The need for carbon capture and storage (CCS) deployment at an accelerated rate globally is very clear. Yet, CCS is often challenged from an investment or funding standpoint.   

Recently there have been discussions on the expansion of flow-through shares as an opportunity for creative investment. The mining and energy sectors in Canada have successfully used this incentive for years – thereby raising the question: Is this a mechanism that can be applied to the further development of CCS?  

What are Flow-Through Shares? 

Flow-through shares are a unique financing tool available to Canadian resource industries, such as start-up companies in mining, oil & gas, and renewable energy sectors.   

Generally, these businesses are in their first few years of operation or in the exploration and development phase of new projects and both are not in a position to generate profit and lack significant revenue. With the use of this financing tool, the company could issue flow-through shares to investors who in turn would claim deductions for the company’s development expenses. 

Flow-through shares are a special issue of common shares where tax deductions that have been renounced by the corporation, can be issued to investors, and then become regular common shares after the tax deduction is completed. The issuance of these flow-through shares enables a start-up company to raise project funds while the investors claim those expenses as income tax deductions.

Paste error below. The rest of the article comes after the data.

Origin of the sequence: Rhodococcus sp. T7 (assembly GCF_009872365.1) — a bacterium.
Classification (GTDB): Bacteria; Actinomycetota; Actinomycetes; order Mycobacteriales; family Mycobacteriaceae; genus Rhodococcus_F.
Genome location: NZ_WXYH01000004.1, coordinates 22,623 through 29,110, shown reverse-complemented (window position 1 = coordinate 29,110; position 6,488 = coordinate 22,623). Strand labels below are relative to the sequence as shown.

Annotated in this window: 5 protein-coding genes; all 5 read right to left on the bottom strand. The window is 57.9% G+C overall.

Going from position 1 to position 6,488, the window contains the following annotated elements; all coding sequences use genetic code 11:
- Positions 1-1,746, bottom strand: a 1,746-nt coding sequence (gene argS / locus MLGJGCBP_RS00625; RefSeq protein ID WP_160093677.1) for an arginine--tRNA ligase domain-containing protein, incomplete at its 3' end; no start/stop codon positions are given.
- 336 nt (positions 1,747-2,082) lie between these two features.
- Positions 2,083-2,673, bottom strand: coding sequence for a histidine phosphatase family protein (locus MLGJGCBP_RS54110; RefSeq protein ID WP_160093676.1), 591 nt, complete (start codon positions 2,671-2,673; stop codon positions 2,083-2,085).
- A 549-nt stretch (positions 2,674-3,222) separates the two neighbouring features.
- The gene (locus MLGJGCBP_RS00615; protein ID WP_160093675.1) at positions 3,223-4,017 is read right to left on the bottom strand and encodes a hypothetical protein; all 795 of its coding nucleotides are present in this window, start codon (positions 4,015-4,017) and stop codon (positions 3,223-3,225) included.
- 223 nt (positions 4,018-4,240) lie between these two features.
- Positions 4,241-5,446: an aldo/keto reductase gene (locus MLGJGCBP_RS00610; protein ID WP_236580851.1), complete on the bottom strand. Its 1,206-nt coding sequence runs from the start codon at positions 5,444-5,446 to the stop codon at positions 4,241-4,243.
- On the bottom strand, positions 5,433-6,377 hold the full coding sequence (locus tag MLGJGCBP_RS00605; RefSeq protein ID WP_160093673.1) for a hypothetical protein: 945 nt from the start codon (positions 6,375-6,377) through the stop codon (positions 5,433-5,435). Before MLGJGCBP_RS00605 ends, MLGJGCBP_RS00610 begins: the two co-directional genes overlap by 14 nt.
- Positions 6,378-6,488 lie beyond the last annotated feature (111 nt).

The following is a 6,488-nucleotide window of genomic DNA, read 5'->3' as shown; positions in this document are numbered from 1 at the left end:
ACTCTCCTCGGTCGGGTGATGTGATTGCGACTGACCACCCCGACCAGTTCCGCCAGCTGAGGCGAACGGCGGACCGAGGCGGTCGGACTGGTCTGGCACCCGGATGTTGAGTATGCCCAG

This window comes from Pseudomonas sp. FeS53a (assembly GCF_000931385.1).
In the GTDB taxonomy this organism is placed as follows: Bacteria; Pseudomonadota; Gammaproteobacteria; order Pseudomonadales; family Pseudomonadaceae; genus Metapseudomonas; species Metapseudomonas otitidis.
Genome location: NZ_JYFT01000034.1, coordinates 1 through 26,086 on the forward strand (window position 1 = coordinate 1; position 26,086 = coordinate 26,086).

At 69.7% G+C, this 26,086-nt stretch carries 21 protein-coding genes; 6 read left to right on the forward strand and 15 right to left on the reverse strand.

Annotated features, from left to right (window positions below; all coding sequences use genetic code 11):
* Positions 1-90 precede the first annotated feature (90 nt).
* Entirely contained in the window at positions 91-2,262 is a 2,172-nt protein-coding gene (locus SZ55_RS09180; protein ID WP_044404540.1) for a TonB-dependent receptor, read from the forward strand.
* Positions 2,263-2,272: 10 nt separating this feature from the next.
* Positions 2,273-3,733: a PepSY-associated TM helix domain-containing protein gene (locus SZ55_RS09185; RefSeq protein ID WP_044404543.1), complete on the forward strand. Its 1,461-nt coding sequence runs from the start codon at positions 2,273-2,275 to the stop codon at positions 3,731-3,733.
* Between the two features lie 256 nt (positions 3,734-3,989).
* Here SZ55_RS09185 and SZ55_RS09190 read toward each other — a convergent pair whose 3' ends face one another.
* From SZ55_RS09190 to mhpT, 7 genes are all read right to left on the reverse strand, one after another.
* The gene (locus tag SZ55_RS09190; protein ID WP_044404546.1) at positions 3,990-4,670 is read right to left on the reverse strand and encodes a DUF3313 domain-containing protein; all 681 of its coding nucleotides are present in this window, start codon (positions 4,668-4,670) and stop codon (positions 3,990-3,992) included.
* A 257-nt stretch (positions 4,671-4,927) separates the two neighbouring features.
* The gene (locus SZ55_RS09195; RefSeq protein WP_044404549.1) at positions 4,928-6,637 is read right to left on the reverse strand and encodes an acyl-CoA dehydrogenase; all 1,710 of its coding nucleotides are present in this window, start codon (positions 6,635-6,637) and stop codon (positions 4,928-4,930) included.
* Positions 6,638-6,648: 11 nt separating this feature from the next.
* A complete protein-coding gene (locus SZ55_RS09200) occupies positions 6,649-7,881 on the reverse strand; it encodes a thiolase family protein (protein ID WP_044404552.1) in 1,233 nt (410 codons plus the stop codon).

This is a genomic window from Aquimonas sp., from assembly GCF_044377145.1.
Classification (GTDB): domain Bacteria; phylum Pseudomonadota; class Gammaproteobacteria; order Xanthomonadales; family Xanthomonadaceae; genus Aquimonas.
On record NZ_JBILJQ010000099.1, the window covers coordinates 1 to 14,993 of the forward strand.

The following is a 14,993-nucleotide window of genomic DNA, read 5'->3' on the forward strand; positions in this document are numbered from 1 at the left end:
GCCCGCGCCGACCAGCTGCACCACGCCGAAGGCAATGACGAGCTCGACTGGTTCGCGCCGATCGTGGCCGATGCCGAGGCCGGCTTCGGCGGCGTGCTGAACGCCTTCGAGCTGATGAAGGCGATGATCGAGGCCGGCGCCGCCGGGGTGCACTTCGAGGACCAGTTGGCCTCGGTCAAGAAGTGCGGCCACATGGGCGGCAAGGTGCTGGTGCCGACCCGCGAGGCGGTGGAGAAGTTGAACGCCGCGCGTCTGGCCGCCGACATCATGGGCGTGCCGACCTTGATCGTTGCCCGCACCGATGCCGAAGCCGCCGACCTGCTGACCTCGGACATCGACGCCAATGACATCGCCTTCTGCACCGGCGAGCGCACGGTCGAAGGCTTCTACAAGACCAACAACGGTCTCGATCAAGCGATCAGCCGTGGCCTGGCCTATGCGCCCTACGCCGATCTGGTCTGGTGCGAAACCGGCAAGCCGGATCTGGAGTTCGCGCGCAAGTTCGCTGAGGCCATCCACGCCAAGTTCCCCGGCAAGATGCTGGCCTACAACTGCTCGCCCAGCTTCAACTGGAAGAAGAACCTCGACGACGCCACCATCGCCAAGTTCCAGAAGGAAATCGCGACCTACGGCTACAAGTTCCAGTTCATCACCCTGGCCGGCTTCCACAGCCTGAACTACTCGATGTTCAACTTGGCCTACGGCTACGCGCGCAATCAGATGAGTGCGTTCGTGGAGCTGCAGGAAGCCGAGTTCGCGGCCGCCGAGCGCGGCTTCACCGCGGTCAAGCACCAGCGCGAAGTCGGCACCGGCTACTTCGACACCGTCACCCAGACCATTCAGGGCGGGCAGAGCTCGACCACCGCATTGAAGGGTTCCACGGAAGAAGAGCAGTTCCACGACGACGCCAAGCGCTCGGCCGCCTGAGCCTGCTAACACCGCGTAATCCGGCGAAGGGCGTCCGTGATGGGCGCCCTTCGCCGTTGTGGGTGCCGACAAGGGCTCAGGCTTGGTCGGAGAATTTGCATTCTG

How do Flow-Through Shares Work? 

Flow-through shares are considered ordinary common shares and can be purchased through a “Flow-Through Share Agreement” between the investor and the corporation, through a ‘Limited Partnership’. The partnership assembles a portfolio of companies with an interest in flow-through shares where the corporation’s expense is passed up to the partnership which in turn distributes it to shareholders or through a trust. 

By shifting the tax deduction from the corporation to the purchaser(s), flow-through shares provide the financing incentive for exploration ventures whilst providing a benefit to the shareholder(s) because the investment tax credits qualify as flow-through expenditures, and the investment is 100% deductible against the investor’s income.  


For the same reasons that flow-through shares are a great incentive for start-up mining companies, this financial tool is well suited for CCS projects, specifically due to: 

  • the long lead time for CCS projects (up to 6 years) during which no income is generated and development expenses are incurred; 
  • flow-through shares can provide the necessary cash injection needed to support large projects over an extended time period; and,  

  • meeting the shared needs of a limited partnership by providing an opportunity for a 100% tax deduction for investors. 

What is needed to see this financial incentive being open to large-scale CCS projects? 

Since the regulations already exist for flow-through shares within the Canada Revenue Agency (CRA) structure, clarification would need to be provided on whether current definitions could be expanded to include CCS projects or revisions to the regulations (and definitions of those parameters) would need to expand to include the CCS industry.